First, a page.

|The Virtual Vintage Image
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Includes: Masks, Brightness and Contrast, Color correction, Cloning, Sharpening, and Composite Images
Includes: Blurring, Color balance, Brightness, Saturation, and Cropping
Includes: Flatbed scanners, Copy stands, Slide Scanners, Color balancing, Editing the image
Case 4 - Notes on Scanning (brief)
Getting the best scans out of your flatbed scanner.
Case 5 - Clone your Ancestors! (brief)
Using cloning to repair image damage.
Case 6 - Red Eye Reduction (brief)
How to get rid of those annoying red eyes in your family photos
Case 7 - Scanning Resolution
Can't figure out what to set your scanner for? Have we got the (re)solution for you!
Digital Restoration of Images from Vintage Photos
Last Updated: 2/10/03
Update: Well, you haven't seen anything new here for a while, but we're working on some major changes in the background. We have also gotten our own photography site up; check it out at Hankins-Lawrence Images. We're also getting set up to do a monthly newsletter, so keep an eye out for more news on this coming soon. If you would like to receive our newsletter, please send an e-mail to firstname.lastname@example.org (If you don't use this link, please put "Subscribe" in the subject header). We're also going to do some site reorganization.
Welcome!Why a site on digital restoration of images from vintage photos?
My experience in digital photo restoration has come about as a combination of my own interest in photography with my wife's extensive work in genealogy. We've recently had access to some of the family photo albums, some dating back to the 1860's, and a number of loose photographs. The photo albums are in various conditions, some from the early 1900's are in good condition, and the photos can be slid out of the binders for scanning, others are fragile enough that removing the photos or placing the album on a flatbed would damage the albums. The photos have been quite variable, ranging from looking like they were printed yesterday to wondering what (or who) the remaining blobs on the photos were actually pictures of. So we undertook the scanning or digital photographing of the images, to be able to store, print, and distribute the images from the original photos. In addition, having the digital images allowed us to edit them when necessary due to deterioration or damage, to help restore the digital image closer to the image of the original photo. What follows in this site is a brief description of some of the equipment and techniques that we have found helpful to restore some of the older images. Hopefully this site can act as a starting point for those with similar interests.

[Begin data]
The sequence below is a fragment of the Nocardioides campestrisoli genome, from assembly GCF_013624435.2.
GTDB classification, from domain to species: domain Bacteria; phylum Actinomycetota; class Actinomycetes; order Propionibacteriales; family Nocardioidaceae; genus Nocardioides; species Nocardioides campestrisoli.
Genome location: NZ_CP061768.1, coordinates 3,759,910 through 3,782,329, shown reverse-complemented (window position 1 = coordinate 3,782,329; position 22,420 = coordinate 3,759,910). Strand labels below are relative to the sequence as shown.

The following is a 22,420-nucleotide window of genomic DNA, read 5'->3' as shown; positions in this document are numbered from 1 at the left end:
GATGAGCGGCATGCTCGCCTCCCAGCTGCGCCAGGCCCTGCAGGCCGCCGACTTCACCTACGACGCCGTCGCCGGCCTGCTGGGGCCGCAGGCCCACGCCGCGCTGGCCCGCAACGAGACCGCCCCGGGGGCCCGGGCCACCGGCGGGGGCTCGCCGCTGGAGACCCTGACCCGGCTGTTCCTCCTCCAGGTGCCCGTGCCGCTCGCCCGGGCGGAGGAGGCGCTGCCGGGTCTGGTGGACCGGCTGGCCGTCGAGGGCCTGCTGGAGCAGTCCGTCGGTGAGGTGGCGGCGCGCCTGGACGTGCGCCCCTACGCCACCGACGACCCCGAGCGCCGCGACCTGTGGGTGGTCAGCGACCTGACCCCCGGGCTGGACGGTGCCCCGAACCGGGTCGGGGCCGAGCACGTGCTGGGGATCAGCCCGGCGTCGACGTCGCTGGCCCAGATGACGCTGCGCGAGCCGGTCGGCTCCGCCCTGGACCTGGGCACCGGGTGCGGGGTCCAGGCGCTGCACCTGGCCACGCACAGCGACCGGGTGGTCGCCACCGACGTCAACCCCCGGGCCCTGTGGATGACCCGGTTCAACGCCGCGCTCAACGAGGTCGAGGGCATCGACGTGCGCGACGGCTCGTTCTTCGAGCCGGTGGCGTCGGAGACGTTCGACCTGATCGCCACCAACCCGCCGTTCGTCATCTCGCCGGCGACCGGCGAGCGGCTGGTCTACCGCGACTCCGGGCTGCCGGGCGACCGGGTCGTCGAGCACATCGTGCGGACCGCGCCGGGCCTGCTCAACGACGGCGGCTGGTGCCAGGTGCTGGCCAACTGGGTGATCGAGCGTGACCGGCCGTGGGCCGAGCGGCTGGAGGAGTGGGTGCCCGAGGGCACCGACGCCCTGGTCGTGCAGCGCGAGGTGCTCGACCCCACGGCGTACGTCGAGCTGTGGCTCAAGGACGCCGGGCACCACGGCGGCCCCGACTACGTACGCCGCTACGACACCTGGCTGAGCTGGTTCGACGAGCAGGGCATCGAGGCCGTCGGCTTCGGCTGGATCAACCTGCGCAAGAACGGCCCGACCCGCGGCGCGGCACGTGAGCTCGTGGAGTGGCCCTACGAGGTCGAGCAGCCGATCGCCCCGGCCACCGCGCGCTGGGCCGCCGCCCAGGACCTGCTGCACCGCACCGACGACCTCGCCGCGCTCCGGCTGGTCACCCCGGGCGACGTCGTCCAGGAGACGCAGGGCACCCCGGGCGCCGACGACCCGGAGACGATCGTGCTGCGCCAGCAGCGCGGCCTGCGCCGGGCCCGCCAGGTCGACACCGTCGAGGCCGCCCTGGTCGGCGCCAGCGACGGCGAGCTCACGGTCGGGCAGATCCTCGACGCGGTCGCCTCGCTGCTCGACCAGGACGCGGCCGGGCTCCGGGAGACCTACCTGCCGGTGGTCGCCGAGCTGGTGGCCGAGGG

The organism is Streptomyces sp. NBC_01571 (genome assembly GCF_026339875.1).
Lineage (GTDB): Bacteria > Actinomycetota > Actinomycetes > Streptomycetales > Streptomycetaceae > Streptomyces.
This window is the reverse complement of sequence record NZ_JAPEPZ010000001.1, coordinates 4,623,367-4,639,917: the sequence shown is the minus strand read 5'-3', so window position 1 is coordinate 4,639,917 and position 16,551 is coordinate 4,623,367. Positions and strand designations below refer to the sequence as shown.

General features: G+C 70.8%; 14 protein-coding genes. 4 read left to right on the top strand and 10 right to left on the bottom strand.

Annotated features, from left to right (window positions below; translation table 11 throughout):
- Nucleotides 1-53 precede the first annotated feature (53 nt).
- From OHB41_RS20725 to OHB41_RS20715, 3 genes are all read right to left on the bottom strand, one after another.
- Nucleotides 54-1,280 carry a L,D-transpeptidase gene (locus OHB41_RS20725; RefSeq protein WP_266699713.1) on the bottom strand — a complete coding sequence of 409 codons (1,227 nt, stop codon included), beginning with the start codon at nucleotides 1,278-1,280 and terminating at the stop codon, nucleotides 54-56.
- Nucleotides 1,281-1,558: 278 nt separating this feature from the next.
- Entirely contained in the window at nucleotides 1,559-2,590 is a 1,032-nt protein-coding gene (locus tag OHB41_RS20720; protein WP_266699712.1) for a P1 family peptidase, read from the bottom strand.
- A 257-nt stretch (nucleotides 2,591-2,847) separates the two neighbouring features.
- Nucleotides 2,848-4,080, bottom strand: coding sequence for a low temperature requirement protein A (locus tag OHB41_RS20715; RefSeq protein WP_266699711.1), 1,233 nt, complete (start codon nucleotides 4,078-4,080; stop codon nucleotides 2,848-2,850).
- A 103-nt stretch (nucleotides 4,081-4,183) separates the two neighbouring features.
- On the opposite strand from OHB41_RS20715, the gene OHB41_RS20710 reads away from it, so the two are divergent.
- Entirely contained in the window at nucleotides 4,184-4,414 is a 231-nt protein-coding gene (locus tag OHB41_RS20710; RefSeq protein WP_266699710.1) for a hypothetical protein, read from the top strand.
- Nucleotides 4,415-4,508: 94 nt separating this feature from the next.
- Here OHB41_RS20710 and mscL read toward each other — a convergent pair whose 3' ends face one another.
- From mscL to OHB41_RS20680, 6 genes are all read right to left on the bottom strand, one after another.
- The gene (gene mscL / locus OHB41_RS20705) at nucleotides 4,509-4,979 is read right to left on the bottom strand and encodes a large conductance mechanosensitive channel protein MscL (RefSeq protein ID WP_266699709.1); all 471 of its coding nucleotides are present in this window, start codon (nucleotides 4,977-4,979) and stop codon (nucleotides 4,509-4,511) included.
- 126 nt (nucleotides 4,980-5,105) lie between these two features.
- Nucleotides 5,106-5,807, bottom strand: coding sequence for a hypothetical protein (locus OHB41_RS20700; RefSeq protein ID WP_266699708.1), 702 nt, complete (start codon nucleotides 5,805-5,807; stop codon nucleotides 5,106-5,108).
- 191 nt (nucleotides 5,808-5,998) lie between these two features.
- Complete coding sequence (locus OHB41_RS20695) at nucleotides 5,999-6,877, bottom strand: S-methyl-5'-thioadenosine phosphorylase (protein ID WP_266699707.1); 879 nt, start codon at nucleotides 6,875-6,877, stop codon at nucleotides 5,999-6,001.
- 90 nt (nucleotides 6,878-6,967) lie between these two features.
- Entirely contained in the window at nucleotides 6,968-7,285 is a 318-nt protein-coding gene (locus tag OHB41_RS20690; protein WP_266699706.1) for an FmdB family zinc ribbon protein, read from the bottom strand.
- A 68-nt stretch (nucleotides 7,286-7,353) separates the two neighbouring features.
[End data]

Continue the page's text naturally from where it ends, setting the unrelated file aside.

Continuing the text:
Allow me to get on my soapbox for a moment. . .
Before we delve in, let me mention a few words about the goals of this site. First, this site is aimed at the archiving and restoration of images, not the original photographs. For archiving and restoring the original photos, it would be worth learning about photo conservation and restoration. That being said, there are several other issues to preserving the images. If you wish to keep an archival (as close to the original as possible) image, you will want to make a copy of the photo and store the unedited image file.
This site is primarily devoted to the restoration of the images closer to their original appearance (as you'll see in Case 1, 140 years can degrade a photo). My goal is to help you find the signal in the noise (to slip into engineering jargon for a second) by recovering as much as possible of the original image. In many photos there are more details of the original image than you may see at first glance. From an archiving standpoint, one reason why I like the editing software I use is that changes to the images are automatically applied to a new image - the original file is not altered in the process. From a restoration standpoint, the software I use and many other graphic editors are very powerful tools for helping to minimize the impact of degradation of an image, and providing a more viewable image to print and to share.